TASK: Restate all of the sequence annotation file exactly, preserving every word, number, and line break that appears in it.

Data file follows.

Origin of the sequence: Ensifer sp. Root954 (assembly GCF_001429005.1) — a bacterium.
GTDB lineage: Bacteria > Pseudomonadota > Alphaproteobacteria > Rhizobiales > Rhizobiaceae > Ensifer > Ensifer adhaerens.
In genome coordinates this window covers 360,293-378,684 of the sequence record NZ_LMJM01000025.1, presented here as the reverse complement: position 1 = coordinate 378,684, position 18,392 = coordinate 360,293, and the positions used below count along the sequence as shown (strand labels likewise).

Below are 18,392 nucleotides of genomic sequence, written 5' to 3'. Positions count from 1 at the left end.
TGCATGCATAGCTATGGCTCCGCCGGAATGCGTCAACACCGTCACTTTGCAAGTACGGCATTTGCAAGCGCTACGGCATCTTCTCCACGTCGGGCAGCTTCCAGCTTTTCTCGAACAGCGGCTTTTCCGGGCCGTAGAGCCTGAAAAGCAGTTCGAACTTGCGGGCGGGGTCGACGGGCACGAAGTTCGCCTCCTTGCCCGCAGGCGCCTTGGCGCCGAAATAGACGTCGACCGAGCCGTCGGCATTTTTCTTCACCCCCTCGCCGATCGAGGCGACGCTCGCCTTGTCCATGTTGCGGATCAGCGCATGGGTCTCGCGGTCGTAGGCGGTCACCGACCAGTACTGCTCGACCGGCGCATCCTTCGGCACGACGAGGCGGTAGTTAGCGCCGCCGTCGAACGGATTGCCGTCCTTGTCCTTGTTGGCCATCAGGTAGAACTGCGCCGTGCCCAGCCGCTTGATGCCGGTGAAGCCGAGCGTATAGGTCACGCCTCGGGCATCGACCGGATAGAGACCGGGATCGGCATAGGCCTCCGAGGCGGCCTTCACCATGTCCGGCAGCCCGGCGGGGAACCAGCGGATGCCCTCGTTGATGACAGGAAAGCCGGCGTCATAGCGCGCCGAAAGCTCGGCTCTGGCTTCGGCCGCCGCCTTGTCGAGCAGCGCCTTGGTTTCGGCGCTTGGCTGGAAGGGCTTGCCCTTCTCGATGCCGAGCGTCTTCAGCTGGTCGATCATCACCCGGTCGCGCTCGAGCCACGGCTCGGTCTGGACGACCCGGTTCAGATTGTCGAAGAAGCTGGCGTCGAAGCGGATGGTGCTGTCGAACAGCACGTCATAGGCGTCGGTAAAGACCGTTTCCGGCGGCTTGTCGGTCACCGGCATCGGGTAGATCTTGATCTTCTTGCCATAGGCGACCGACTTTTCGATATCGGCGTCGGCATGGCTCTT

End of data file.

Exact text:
Origin of the sequence: Ensifer sp. Root954 (assembly GCF_001429005.1) — a bacterium.
GTDB lineage: Bacteria > Pseudomonadota > Alphaproteobacteria > Rhizobiales > Rhizobiaceae > Ensifer > Ensifer adhaerens.
In genome coordinates this window covers 360,293-378,684 of the sequence record NZ_LMJM01000025.1, presented here as the reverse complement: position 1 = coordinate 378,684, position 18,392 = coordinate 360,293, and the positions used below count along the sequence as shown (strand labels likewise).

Below are 18,392 nucleotides of genomic sequence, written 5' to 3'. Positions count from 1 at the left end.
TGCATGCATAGCTATGGCTCCGCCGGAATGCGTCAACACCGTCACTTTGCAAGTACGGCATTTGCAAGCGCTACGGCATCTTCTCCACGTCGGGCAGCTTCCAGCTTTTCTCGAACAGCGGCTTTTCCGGGCCGTAGAGCCTGAAAAGCAGTTCGAACTTGCGGGCGGGGTCGACGGGCACGAAGTTCGCCTCCTTGCCCGCAGGCGCCTTGGCGCCGAAATAGACGTCGACCGAGCCGTCGGCATTTTTCTTCACCCCCTCGCCGATCGAGGCGACGCTCGCCTTGTCCATGTTGCGGATCAGCGCATGGGTCTCGCGGTCGTAGGCGGTCACCGACCAGTACTGCTCGACCGGCGCATCCTTCGGCACGACGAGGCGGTAGTTAGCGCCGCCGTCGAACGGATTGCCGTCCTTGTCCTTGTTGGCCATCAGGTAGAACTGCGCCGTGCCCAGCCGCTTGATGCCGGTGAAGCCGAGCGTATAGGTCACGCCTCGGGCATCGACCGGATAGAGACCGGGATCGGCATAGGCCTCCGAGGCGGCCTTCACCATGTCCGGCAGCCCGGCGGGGAACCAGCGGATGCCCTCGTTGATGACAGGAAAGCCGGCGTCATAGCGCGCCGAAAGCTCGGCTCTGGCTTCGGCCGCCGCCTTGTCGAGCAGCGCCTTGGTTTCGGCGCTTGGCTGGAAGGGCTTGCCCTTCTCGATGCCGAGCGTCTTCAGCTGGTCGATCATCACCCGGTCGCGCTCGAGCCACGGCTCGGTCTGGACGACCCGGTTCAGATTGTCGAAGAAGCTGGCGTCGAAGCGGATGGTGCTGTCGAACAGCACGTCATAGGCGTCGGTAAAGACCGTTTCCGGCGGCTTGTCGGTCACCGGCATCGGGTAGATCTTGATCTTCTTGCCATAGGCGACCGACTTTTCGATATCGGCGTCGGCATGGCTCTT